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Made for China



In 1997, Jeff Bi was an executive at Swedish-owned packaging company Tetra Pak when his 6-year-old son Hansen came home from school one day and asked him, "Dad, why are you still using trees to make products at work? It's bad for the environment."

 

Bi was not a decision-maker in the company and had no say in what packaging materials were being used, but he wanted to set a good example for his son. He lobbied hard, asking why the company didn't certify its fiber source, but the conversations didn't go very far. Most people in the company wanted to know whether it would help the bottomline or not, and Bi found many of his ideas went into the wastebasket.

 

"When I started my own business, Greatview, I needed to put my money where my mouth was," says Bi, a Young Presidents’ Organization member since 2008. "Although we lost money in the beginning, we started to certify our fiber source. It was the right thing to do."

 

The aseptic packaging business is primarily used for packaging dairy, juice and tea products and is a hotly contested industry in China. Many competitors saw no reason to change their supply chain to ensure that the fiber pulp they received for manufacturing was from a sustainable source. It was a risk that paid off for Bi. In 2013, Greatview reached a landmark 10-billion carton sales, despite milk shortages in China that resulted in less demand.

 

China's economic growth during the last decade is well documented and its exports are so prevalent that it is hard to believe that a company the size of Greatview actually imports most of its raw liquid paperboard from Houston, Texas, USA. In an ironic twist to current globalization trends, Greatview is importing raw materials into China from some of the world's most expensive countries for local consumption. Many will argue that the phrase "Made in China" has turned into "Made for China."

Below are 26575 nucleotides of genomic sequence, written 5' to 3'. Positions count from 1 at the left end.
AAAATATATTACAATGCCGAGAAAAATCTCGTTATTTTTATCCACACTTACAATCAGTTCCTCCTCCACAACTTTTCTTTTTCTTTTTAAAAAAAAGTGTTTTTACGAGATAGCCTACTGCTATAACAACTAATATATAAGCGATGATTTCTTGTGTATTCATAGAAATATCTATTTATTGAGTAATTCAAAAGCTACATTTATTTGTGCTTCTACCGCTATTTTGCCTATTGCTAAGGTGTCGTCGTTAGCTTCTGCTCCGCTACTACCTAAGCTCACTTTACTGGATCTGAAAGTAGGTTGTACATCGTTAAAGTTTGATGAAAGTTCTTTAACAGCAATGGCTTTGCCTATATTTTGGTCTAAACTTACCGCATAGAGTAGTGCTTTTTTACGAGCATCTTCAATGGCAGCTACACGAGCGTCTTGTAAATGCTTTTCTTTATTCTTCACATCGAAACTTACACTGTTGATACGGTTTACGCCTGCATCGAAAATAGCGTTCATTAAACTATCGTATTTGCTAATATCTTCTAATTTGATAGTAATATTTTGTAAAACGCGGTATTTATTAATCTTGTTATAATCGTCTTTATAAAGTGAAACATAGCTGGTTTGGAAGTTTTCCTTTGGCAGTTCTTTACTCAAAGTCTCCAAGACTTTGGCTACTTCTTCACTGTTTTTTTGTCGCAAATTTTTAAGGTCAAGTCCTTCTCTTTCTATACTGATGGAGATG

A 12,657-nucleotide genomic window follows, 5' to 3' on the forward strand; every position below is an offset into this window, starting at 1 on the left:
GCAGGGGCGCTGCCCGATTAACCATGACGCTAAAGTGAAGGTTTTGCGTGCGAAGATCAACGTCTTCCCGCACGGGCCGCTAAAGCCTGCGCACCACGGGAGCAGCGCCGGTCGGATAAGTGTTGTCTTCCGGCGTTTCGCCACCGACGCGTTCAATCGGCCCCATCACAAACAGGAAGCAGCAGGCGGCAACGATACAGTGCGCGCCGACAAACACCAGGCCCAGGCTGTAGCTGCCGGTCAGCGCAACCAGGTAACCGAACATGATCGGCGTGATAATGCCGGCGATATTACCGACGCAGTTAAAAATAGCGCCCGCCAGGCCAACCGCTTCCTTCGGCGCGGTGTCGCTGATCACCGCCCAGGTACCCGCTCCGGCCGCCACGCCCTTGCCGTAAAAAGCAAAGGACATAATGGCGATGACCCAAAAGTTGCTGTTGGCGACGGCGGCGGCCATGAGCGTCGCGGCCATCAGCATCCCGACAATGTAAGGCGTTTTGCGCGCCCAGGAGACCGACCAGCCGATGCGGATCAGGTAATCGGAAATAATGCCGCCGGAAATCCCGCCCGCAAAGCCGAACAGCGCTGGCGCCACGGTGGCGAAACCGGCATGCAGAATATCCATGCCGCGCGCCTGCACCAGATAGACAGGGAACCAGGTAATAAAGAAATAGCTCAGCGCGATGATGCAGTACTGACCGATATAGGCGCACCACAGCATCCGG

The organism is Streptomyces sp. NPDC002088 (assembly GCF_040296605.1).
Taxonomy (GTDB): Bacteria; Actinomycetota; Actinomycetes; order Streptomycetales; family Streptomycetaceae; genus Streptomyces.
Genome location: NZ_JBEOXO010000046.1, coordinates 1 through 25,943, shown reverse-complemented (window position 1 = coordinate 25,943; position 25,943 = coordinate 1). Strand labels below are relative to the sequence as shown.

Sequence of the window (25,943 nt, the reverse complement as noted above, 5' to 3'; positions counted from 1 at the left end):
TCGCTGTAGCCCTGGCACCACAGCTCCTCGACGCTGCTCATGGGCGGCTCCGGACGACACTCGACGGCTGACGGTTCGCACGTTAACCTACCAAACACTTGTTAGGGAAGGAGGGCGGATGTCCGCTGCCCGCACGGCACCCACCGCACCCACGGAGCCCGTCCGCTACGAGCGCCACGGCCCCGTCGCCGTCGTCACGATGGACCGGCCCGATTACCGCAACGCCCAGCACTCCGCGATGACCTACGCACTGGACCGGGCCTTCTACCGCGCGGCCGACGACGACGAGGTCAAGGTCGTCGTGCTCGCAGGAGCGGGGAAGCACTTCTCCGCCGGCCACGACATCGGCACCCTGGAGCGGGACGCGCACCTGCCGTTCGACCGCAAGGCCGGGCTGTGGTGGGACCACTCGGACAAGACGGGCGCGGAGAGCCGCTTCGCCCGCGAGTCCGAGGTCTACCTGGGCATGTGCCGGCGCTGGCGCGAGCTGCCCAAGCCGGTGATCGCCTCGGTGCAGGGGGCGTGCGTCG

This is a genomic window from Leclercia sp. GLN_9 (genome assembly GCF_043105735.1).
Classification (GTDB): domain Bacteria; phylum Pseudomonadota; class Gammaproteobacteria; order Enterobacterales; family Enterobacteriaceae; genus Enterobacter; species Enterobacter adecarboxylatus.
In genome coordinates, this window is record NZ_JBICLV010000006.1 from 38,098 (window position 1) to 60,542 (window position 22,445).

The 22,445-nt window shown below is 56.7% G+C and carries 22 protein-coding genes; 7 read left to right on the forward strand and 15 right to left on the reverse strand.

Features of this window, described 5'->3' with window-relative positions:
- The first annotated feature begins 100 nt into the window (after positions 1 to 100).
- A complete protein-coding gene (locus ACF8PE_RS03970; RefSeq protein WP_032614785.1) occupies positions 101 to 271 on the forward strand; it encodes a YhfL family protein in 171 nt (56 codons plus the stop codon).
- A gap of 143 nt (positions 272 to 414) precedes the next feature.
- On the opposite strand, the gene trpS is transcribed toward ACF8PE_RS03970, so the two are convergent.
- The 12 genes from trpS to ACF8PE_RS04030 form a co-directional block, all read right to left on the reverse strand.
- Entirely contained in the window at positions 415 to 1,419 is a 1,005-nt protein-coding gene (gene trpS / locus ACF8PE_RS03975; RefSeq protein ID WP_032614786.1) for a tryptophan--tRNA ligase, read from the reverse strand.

Elsewhere, Bi established a factory in Germany and has already started exporting. He has also managed to get the attention of former co-workers and major industry decision-makers.

 

"Before we introduced certified fiber people would say, 'Why should I? It is other people's responsibility.' In many cases, multinational companies used Chinese companies as co-packers, resulting in local companies being very cost conscious. They never voluntarily incurred extra cost for sustainable paper," says Bi.

 

"We're in a society where we always see the bad performers punished; we don't often see the good performers being rewarded. This is because the media are mostly geared toward publicizing the bad. But I think I have more listeners nowadays."

 

Bi believes that this does not happen without some form of personal loss. "You must be willing to sacrifice," he says. "I have never seen a successful leader leading from behind, usually they are leading from the front. You need to become good at motivating other people to do good so that more people, in turn, will follow them."

 

Bi has been trying to communicate with as many people as possible to get them to pay a higher price for their fiber source. "Although it's more expensive, it's good for the environment," he says. "It's an investment that will be paid back in the future."

 

YPO (Young Presidents’ Organization) is a not-for-profit, global network of young chief executives connected through the shared mission of becoming Better Leaders Through Education and Idea Exchange™. For more information, visit www.ypo.org.